Media and Mediums

The New York Times Goes Pay to Play.

20130626-154603.jpgWhat do you do when you are in a dying business as a print based content provider; when your reader base is shifting to all digital, and primarily mobile and tablet driven resources? In the case of the New York Times, you restrict access to your content and try to drive people back to reading your physical newspaper. Say what? Yes you read that right. Apparently the New York Times thinks this won’t drive any readers away.

Starting June 27th the New York Times is going to limit the number of articles any non-paper subscriber can read on iOS, Android and Windows powered devices. The strategy is to try and encourage readers to subscribe to the print version. If you do, you get full access to all articles on the New York Times site at no extra charge. I say good luck with that, because your readership has left the print world behind. (Doesn’t a newspaper make more money off of ads than through subscriptions anyway? Hmmmm.)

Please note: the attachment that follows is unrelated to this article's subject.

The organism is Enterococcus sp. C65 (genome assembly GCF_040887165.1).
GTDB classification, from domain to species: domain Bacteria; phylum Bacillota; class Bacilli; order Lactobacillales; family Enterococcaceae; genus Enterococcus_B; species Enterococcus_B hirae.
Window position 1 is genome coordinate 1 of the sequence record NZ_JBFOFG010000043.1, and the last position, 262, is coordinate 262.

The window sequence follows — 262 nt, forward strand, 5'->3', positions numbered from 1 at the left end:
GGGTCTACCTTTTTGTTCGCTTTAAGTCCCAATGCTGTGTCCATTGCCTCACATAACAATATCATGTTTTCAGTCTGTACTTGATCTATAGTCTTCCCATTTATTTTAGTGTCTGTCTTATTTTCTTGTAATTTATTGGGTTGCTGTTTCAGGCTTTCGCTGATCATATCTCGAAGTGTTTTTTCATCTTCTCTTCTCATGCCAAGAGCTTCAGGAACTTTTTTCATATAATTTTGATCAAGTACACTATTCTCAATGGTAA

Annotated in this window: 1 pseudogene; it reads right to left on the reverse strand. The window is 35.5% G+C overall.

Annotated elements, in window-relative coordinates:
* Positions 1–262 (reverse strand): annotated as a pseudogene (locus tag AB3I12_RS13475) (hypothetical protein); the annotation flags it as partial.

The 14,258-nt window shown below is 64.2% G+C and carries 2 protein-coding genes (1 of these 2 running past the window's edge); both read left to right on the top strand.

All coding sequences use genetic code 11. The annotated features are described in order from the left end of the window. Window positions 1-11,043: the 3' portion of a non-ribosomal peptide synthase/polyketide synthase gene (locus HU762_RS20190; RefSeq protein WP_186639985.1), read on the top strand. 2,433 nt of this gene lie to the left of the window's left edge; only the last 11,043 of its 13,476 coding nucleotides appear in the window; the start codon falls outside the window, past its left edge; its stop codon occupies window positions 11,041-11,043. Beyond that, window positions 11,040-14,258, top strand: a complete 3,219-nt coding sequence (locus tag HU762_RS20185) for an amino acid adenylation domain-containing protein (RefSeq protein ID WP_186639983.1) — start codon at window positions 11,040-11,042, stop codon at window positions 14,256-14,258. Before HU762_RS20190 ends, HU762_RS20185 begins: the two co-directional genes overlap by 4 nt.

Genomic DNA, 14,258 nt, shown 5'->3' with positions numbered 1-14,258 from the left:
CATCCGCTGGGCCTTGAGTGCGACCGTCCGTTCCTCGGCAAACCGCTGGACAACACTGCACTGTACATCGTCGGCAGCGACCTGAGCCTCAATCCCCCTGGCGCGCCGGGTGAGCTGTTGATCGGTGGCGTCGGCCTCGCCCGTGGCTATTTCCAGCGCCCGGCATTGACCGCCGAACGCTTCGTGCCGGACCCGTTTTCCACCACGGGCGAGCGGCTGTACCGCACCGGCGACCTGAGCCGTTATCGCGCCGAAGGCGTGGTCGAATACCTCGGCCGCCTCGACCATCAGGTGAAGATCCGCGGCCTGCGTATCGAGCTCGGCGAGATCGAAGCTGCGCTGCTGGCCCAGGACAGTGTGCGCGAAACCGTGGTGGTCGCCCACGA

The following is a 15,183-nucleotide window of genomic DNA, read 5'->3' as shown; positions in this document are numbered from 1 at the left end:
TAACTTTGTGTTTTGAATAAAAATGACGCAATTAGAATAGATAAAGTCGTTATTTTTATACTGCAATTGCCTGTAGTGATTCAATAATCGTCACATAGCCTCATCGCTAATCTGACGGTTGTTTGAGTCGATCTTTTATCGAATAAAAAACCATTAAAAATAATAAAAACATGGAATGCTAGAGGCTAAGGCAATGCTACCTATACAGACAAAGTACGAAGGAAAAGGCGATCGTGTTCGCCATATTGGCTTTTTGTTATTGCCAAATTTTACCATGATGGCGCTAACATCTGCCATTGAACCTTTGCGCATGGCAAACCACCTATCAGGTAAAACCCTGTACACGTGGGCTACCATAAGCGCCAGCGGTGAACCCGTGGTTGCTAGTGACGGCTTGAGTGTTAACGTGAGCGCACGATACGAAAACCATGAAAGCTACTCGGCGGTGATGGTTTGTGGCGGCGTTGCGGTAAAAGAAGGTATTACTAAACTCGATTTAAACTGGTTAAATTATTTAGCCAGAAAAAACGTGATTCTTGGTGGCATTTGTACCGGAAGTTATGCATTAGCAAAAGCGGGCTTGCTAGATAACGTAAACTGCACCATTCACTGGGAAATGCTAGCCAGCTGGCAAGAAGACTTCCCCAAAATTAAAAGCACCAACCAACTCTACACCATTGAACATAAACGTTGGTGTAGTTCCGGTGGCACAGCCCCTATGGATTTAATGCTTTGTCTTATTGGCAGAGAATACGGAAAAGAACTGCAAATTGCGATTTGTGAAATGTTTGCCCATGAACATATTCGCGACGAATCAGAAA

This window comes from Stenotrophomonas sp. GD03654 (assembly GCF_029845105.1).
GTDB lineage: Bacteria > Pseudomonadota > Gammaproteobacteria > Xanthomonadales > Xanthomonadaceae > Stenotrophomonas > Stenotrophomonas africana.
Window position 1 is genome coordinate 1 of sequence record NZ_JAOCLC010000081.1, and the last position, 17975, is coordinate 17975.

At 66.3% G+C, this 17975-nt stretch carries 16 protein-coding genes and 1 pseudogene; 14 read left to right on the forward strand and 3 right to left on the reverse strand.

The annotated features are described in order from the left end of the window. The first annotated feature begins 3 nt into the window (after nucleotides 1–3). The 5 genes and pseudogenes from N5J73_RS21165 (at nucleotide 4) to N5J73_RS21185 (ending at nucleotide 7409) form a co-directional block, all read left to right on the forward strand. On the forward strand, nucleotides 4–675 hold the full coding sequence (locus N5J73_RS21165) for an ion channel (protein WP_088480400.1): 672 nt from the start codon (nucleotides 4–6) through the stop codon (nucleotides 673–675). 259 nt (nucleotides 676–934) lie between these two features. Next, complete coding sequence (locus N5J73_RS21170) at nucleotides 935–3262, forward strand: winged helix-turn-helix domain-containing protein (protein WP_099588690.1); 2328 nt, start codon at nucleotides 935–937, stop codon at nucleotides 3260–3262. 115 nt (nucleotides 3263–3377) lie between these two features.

Under the new set up, non subscribers will be able to read a maximum of three articles per day, from twenty five sections of the online paper including blogs and slideshows. Once the limit has been reached, users will be asked to pay for a subscription to further access content.

Up till the 27th, readers who have not subscribed have complete freedom of the “Top News” sections. After the 27th you’ll have an increase in choices of sections, but a lessened allowance of accessible content. Video content for all areas of the site still remains available and free for all.